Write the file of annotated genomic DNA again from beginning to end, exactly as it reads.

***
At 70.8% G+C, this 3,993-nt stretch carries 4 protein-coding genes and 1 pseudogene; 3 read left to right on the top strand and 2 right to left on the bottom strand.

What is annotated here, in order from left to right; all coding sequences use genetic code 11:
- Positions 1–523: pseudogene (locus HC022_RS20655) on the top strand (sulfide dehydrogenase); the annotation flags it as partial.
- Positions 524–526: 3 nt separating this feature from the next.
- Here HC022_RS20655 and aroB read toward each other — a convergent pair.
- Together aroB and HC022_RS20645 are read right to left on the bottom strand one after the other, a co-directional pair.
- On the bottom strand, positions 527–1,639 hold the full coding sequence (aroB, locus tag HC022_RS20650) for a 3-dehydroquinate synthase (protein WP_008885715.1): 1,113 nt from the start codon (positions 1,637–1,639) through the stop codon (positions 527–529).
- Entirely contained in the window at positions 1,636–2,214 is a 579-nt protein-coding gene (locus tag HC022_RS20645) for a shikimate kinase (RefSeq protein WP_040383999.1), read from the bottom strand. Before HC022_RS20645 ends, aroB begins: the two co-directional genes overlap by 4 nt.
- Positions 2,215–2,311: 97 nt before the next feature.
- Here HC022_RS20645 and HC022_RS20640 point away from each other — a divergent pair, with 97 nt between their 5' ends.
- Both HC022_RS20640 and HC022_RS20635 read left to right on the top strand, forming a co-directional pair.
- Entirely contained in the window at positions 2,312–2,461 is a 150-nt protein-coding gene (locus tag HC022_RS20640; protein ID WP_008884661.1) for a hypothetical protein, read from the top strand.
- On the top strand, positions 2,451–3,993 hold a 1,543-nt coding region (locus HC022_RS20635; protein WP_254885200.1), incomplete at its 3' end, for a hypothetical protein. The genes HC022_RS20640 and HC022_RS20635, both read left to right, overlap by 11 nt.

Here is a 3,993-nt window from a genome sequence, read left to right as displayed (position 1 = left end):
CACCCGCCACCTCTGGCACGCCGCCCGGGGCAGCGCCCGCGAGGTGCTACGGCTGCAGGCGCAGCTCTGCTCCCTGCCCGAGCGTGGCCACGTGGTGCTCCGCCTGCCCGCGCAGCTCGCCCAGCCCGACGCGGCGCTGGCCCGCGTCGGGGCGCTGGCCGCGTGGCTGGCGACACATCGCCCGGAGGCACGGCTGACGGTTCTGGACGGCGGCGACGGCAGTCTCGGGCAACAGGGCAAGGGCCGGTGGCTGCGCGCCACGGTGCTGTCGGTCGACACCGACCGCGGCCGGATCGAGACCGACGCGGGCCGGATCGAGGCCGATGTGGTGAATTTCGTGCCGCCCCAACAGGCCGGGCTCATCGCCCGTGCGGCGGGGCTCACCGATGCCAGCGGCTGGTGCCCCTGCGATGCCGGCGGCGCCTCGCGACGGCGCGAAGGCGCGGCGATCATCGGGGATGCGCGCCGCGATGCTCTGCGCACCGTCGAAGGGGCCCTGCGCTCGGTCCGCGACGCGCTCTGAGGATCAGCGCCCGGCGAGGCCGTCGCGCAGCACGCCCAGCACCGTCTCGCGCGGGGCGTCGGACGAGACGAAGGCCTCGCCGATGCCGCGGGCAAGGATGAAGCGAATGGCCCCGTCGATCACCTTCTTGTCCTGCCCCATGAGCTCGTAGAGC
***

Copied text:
At 70.8% G+C, this 3,993-nt stretch carries 4 protein-coding genes and 1 pseudogene; 3 read left to right on the top strand and 2 right to left on the bottom strand.

What is annotated here, in order from left to right; all coding sequences use genetic code 11:
- Positions 1–523: pseudogene (locus HC022_RS20655) on the top strand (sulfide dehydrogenase); the annotation flags it as partial.
- Positions 524–526: 3 nt separating this feature from the next.
- Here HC022_RS20655 and aroB read toward each other — a convergent pair.
- Together aroB and HC022_RS20645 are read right to left on the bottom strand one after the other, a co-directional pair.
- On the bottom strand, positions 527–1,639 hold the full coding sequence (aroB, locus tag HC022_RS20650) for a 3-dehydroquinate synthase (protein WP_008885715.1): 1,113 nt from the start codon (positions 1,637–1,639) through the stop codon (positions 527–529).
- Entirely contained in the window at positions 1,636–2,214 is a 579-nt protein-coding gene (locus tag HC022_RS20645) for a shikimate kinase (RefSeq protein WP_040383999.1), read from the bottom strand. Before HC022_RS20645 ends, aroB begins: the two co-directional genes overlap by 4 nt.
- Positions 2,215–2,311: 97 nt before the next feature.
- Here HC022_RS20645 and HC022_RS20640 point away from each other — a divergent pair, with 97 nt between their 5' ends.
- Both HC022_RS20640 and HC022_RS20635 read left to right on the top strand, forming a co-directional pair.
- Entirely contained in the window at positions 2,312–2,461 is a 150-nt protein-coding gene (locus tag HC022_RS20640; protein ID WP_008884661.1) for a hypothetical protein, read from the top strand.
- On the top strand, positions 2,451–3,993 hold a 1,543-nt coding region (locus HC022_RS20635; protein WP_254885200.1), incomplete at its 3' end, for a hypothetical protein. The genes HC022_RS20640 and HC022_RS20635, both read left to right, overlap by 11 nt.

Here is a 3,993-nt window from a genome sequence, read left to right as displayed (position 1 = left end):
CACCCGCCACCTCTGGCACGCCGCCCGGGGCAGCGCCCGCGAGGTGCTACGGCTGCAGGCGCAGCTCTGCTCCCTGCCCGAGCGTGGCCACGTGGTGCTCCGCCTGCCCGCGCAGCTCGCCCAGCCCGACGCGGCGCTGGCCCGCGTCGGGGCGCTGGCCGCGTGGCTGGCGACACATCGCCCGGAGGCACGGCTGACGGTTCTGGACGGCGGCGACGGCAGTCTCGGGCAACAGGGCAAGGGCCGGTGGCTGCGCGCCACGGTGCTGTCGGTCGACACCGACCGCGGCCGGATCGAGACCGACGCGGGCCGGATCGAGGCCGATGTGGTGAATTTCGTGCCGCCCCAACAGGCCGGGCTCATCGCCCGTGCGGCGGGGCTCACCGATGCCAGCGGCTGGTGCCCCTGCGATGCCGGCGGCGCCTCGCGACGGCGCGAAGGCGCGGCGATCATCGGGGATGCGCGCCGCGATGCTCTGCGCACCGTCGAAGGGGCCCTGCGCTCGGTCCGCGACGCGCTCTGAGGATCAGCGCCCGGCGAGGCCGTCGCGCAGCACGCCCAGCACCGTCTCGCGCGGGGCGTCGGACGAGACGAAGGCCTCGCCGATGCCGCGGGCAAGGATGAAGCGAATGGCCCCGTCGATCACCTTCTTGTCCTGCCCCATGAGCTCGTAGAGC